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Scientists Turned Back the Clock on Climate Change

The world was a vastly different place 250 years ago. There weren’t 50 states, Taylor Swift feuds or viral videos anywhere in sight.

Another thing that was also less plentiful: carbon dioxide in the atmosphere. Since then, CO2 has risen and with it, a host of other impacts have befallen our planet. That includes the rapid acidification of our seas at a rate unseen in at least 300 million years.


Rates of ocean acidification every 10 years since 1800 and projected through 2100.
Credit: Tobias Friedrich/University of Hawaii

The change in chemistry has put stress on coral reefs, but just how much has been hard for scientists to quantify. Until now.

Researchers have turned back time by piping less acidic water over a small part of the Great Barrier Reef to see just what life was like for coral before we started acidifying our seas. They found that rather than climate change being a future problem, it’s here and it’s affecting the world’s coral now.

Specifically, they found that when reef conditions were rewound to conditions similar to 250 years ago, coral were able to grow up to 7 percent faster than they are in their current stress-inducing waters, according to a study published in Nature Climate Change on Wednesday.

“There’s a lot of contributing factors (for coral health); ocean warming, acidification, pollution, fishing,” Rebecca Albright, a postdoctoral researcher at Stanford and head of the new research, said. “This study is the first piece of strong evidence that ocean acidification contributes to the decline in coral reef growth. It’s the first sign ocean acidification impacts are already underway at reefs.”

Prior to Albright’s work, lab experiments were the only way scientists could explore what different levels of acidification could mean for reefs. Albright’s experiment is the first to change ocean chemistry to create pre-industrial conditions along with all the other natural ebbs and flows that occur in the open ocean.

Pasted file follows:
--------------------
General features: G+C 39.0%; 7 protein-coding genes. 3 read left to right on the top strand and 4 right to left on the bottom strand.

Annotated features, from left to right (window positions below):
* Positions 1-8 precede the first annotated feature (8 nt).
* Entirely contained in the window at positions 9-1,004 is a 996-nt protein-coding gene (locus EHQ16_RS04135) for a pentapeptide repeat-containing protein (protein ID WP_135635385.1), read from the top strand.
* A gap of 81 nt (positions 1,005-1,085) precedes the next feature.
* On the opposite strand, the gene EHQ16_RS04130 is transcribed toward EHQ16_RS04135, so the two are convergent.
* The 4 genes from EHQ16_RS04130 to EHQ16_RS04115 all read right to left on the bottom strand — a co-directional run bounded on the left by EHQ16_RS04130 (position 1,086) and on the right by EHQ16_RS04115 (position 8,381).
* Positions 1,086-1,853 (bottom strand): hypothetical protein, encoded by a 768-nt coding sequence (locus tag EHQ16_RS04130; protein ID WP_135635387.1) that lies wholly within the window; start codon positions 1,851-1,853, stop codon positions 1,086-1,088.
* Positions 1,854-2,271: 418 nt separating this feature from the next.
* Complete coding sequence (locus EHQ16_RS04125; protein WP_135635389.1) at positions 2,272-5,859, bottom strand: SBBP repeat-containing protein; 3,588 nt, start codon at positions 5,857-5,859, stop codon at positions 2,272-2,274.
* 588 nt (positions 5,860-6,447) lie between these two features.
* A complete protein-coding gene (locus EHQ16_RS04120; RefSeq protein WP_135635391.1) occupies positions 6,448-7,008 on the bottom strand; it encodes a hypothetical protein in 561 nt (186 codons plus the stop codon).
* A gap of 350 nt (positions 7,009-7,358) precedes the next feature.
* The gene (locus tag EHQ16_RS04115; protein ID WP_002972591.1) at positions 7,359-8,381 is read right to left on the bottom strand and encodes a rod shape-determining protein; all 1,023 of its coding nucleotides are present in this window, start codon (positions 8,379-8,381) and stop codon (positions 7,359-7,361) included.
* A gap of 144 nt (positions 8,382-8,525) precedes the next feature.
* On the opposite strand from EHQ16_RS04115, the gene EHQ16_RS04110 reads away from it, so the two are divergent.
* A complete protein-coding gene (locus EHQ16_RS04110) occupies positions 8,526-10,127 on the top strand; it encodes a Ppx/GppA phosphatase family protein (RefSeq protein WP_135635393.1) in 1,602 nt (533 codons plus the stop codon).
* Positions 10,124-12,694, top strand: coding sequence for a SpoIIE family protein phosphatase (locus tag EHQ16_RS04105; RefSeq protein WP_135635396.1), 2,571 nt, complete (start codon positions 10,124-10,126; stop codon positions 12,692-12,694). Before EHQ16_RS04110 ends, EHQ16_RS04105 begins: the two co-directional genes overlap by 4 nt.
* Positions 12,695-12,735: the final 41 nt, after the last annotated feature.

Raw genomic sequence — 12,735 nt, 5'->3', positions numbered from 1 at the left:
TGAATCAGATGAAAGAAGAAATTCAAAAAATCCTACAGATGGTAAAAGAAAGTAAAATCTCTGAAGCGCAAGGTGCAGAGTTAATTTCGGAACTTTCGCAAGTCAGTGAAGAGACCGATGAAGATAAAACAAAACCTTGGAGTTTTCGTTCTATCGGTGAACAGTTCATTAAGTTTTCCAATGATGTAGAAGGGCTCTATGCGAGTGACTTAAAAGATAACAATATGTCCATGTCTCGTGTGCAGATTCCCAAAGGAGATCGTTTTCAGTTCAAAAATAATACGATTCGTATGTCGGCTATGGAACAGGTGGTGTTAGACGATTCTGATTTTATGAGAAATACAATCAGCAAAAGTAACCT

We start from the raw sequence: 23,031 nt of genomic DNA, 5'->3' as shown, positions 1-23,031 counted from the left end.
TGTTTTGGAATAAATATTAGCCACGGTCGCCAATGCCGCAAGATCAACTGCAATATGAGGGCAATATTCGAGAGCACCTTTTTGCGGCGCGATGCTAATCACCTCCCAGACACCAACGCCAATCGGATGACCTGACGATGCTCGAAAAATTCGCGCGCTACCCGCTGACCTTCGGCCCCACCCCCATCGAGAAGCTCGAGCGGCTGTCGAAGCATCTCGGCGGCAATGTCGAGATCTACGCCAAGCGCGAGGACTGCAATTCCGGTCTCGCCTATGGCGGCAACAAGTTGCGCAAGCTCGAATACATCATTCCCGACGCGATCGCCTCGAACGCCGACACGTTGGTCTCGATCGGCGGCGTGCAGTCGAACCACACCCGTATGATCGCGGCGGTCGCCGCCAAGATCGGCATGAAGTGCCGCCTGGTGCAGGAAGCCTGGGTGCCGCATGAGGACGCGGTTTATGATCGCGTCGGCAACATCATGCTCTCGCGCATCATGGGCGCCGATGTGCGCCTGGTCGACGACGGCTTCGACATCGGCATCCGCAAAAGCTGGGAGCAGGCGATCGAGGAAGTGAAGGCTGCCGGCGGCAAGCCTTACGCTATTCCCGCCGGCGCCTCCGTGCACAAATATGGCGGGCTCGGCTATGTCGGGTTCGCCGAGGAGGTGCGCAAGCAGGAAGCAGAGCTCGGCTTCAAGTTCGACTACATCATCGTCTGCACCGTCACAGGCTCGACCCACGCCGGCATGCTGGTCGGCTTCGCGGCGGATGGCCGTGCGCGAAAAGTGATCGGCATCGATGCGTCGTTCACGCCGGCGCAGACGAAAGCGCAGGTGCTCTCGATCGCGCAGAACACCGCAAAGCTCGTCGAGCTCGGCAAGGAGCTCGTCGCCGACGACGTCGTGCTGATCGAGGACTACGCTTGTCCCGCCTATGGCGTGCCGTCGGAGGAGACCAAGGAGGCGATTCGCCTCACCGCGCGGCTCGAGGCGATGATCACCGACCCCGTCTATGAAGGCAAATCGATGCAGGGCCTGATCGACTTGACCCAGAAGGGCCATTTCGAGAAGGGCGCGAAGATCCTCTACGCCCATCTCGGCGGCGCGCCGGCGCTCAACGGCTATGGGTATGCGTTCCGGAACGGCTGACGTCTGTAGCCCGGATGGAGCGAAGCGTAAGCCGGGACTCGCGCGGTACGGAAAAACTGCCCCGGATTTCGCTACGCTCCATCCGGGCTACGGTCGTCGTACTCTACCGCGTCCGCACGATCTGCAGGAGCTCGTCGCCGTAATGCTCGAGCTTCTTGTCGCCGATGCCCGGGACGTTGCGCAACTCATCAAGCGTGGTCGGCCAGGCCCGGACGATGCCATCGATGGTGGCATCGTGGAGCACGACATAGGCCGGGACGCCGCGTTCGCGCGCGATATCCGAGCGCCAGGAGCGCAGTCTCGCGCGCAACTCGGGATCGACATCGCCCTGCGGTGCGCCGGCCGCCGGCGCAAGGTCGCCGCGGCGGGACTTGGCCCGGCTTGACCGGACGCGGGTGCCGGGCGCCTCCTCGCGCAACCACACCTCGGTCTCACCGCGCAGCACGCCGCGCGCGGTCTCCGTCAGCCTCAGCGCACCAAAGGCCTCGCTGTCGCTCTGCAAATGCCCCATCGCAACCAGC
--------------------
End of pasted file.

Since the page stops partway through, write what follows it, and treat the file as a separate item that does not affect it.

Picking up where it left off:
Albright's research team working to pump experimental seawater over the reef flat study site.
Credit: Ken Caldeira

“The results of this study agree well with the lab studies,” Chris Langdon, a reef researcher at the University of Miami, said, noting they accurately convey how much calcification rates have already declined.

The work could be construed as geoengineering — or intentionally altering our world to address climate change. Albright said, however, it would be economically prohibitive for this to be a solution save all the world’s coral reefs (in addition to the ethical questions surrounding geoengineering). It would also fail to address the root cause of climate change.

“Throughout history we have tried to have human intervention strategies that serve as bandaids rather than addressing the root of the problem,” Albright said. “The better approach would be to cut carbon emissions.”

In addition to acidification, rising ocean temperatures are also taking a heavy toll on coral reefs. The world is currently in the middle of it's third major coral bleaching event on record due to this year's El Niño and climate change-driven heat.

A slowdown in reef growth has wide-ranging implications for both ecosystems and people. Reefs provide insulation from storm surge and protect thousands of species of fish. Reefs provide roughly $30 billion in economic benefits to communities that rely on them for fishing, tourism and other services.

Ocean acidification is also taking a toll in other parts of the ocean. Oyster hatcheries in the Pacific Northwest have suffered and research has identified acidification hotspots at other fisheries around the U.S.

Of course, the big question is what happens next. Albright said she’s gotten permission to fast forward time by adding extra carbon dioxide to the waters around the reef and see what oceans will look like 50 years from now if carbon emissions aren’t slowed. Chances are it’s not going to be a pretty picture.

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